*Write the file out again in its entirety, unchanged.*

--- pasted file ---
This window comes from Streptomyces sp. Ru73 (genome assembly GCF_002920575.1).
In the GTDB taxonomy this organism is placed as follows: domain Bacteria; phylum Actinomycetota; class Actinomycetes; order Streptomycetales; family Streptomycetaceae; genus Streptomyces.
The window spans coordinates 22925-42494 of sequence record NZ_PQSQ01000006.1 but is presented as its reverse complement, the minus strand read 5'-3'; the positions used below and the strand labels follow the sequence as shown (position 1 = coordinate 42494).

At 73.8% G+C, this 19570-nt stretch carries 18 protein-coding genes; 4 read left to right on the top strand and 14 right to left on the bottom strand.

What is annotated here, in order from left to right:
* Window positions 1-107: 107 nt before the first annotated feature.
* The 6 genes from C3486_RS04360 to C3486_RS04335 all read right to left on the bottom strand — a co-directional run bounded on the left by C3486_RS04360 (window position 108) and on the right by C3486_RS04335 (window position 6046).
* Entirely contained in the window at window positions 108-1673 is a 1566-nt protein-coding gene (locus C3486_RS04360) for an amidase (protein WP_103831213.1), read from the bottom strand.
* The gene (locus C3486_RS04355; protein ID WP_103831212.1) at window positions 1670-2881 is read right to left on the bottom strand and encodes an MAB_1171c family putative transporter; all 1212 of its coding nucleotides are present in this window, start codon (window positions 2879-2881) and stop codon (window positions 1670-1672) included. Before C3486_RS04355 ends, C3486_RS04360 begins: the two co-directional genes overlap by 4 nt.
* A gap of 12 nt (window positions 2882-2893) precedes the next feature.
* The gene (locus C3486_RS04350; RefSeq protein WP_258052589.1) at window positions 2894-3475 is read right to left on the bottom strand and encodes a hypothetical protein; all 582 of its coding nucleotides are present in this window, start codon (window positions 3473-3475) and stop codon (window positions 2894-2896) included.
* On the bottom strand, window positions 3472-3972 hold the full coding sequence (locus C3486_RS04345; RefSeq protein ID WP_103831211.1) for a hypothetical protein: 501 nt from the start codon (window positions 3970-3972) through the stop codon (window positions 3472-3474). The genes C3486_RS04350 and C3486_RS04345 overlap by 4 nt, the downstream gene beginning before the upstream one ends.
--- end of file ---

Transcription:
This window comes from Streptomyces sp. Ru73 (genome assembly GCF_002920575.1).
In the GTDB taxonomy this organism is placed as follows: domain Bacteria; phylum Actinomycetota; class Actinomycetes; order Streptomycetales; family Streptomycetaceae; genus Streptomyces.
The window spans coordinates 22925-42494 of sequence record NZ_PQSQ01000006.1 but is presented as its reverse complement, the minus strand read 5'-3'; the positions used below and the strand labels follow the sequence as shown (position 1 = coordinate 42494).

At 73.8% G+C, this 19570-nt stretch carries 18 protein-coding genes; 4 read left to right on the top strand and 14 right to left on the bottom strand.

What is annotated here, in order from left to right:
* Window positions 1-107: 107 nt before the first annotated feature.
* The 6 genes from C3486_RS04360 to C3486_RS04335 all read right to left on the bottom strand — a co-directional run bounded on the left by C3486_RS04360 (window position 108) and on the right by C3486_RS04335 (window position 6046).
* Entirely contained in the window at window positions 108-1673 is a 1566-nt protein-coding gene (locus C3486_RS04360) for an amidase (protein WP_103831213.1), read from the bottom strand.
* The gene (locus C3486_RS04355; protein ID WP_103831212.1) at window positions 1670-2881 is read right to left on the bottom strand and encodes an MAB_1171c family putative transporter; all 1212 of its coding nucleotides are present in this window, start codon (window positions 2879-2881) and stop codon (window positions 1670-1672) included. Before C3486_RS04355 ends, C3486_RS04360 begins: the two co-directional genes overlap by 4 nt.
* A gap of 12 nt (window positions 2882-2893) precedes the next feature.
* The gene (locus C3486_RS04350; RefSeq protein WP_258052589.1) at window positions 2894-3475 is read right to left on the bottom strand and encodes a hypothetical protein; all 582 of its coding nucleotides are present in this window, start codon (window positions 3473-3475) and stop codon (window positions 2894-2896) included.
* On the bottom strand, window positions 3472-3972 hold the full coding sequence (locus C3486_RS04345; RefSeq protein ID WP_103831211.1) for a hypothetical protein: 501 nt from the start codon (window positions 3970-3972) through the stop codon (window positions 3472-3474). The genes C3486_RS04350 and C3486_RS04345 overlap by 4 nt, the downstream gene beginning before the upstream one ends.